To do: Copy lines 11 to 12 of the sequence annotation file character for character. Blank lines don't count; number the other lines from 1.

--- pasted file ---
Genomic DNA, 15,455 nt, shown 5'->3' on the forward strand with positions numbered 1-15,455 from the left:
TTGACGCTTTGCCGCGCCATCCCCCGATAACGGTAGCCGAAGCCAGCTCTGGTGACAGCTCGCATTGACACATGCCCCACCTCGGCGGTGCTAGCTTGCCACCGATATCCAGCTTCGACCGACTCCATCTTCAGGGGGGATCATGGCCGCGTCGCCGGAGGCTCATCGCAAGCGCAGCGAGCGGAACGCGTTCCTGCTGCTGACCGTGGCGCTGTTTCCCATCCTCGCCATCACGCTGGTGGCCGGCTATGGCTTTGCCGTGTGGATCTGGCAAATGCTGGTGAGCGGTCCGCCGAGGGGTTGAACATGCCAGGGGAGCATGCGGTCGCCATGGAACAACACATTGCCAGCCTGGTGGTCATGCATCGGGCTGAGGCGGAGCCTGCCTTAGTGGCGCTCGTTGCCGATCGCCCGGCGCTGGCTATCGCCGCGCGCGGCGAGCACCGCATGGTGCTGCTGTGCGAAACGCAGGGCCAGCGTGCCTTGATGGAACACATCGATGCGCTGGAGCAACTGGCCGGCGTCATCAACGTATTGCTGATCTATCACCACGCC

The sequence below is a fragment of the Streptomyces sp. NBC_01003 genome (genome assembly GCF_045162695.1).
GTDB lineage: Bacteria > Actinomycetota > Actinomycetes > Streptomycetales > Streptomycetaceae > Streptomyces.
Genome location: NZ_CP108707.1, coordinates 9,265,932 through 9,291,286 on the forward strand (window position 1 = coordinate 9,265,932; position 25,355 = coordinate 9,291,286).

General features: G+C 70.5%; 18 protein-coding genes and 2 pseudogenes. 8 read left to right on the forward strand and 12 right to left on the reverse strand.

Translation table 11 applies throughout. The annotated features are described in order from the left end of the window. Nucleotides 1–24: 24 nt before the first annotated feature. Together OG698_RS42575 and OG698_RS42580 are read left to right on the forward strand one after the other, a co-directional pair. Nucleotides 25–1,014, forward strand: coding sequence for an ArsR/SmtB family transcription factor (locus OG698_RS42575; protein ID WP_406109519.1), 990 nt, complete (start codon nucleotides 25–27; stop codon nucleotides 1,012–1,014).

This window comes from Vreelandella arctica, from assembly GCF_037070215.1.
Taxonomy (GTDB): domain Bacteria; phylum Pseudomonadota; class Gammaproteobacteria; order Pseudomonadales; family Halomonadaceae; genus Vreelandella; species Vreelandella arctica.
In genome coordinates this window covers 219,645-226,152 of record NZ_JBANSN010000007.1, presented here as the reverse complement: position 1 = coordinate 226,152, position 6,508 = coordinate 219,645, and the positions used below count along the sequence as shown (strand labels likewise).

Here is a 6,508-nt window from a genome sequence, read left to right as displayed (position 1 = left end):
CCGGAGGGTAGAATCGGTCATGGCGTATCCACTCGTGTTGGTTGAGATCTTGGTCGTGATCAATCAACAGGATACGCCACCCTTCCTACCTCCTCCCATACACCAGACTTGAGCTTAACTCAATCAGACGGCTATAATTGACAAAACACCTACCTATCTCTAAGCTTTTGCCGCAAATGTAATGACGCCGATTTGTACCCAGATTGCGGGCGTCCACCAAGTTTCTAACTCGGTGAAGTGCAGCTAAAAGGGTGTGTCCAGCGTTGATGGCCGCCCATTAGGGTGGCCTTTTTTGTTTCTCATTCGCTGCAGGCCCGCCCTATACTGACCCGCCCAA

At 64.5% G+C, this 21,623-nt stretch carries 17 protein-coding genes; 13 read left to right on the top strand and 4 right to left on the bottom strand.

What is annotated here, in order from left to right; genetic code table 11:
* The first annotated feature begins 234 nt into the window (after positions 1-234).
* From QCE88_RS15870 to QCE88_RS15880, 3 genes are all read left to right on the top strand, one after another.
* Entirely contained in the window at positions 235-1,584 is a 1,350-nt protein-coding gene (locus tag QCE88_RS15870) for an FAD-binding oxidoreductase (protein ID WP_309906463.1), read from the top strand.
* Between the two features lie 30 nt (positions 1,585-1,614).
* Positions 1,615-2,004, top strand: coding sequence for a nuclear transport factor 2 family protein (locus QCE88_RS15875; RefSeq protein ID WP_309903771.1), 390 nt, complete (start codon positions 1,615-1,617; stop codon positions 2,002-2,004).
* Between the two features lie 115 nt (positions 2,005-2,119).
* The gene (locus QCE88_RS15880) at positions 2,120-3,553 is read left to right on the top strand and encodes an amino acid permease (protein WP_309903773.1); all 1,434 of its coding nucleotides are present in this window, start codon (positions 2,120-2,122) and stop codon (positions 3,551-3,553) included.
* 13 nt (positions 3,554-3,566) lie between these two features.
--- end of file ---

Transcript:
Here is a 6,508-nt window from a genome sequence, read left to right as displayed (position 1 = left end):
CCGGAGGGTAGAATCGGTCATGGCGTATCCACTCGTGTTGGTTGAGATCTTGGTCGTGATCAATCAACAGGATACGCCACCCTTCCTACCTCCTCCCATACACCAGACTTGAGCTTAACTCAATCAGACGGCTATAATTGACAAAACACCTACCTATCTCTAAGCTTTTGCCGCAAATGTAATGACGCCGATTTGTACCCAGATTGCGGGCGTCCACCAAGTTTCTAACTCGGTGAAGTGCAGCTAAAAGGGTGTGTCCAGCGTTGATGGCCGCCCATTAGGGTGGCCTTTTTTGTTTCTCATTCGCTGCAGGCCCGCCCTATACTGACCCGCCCAA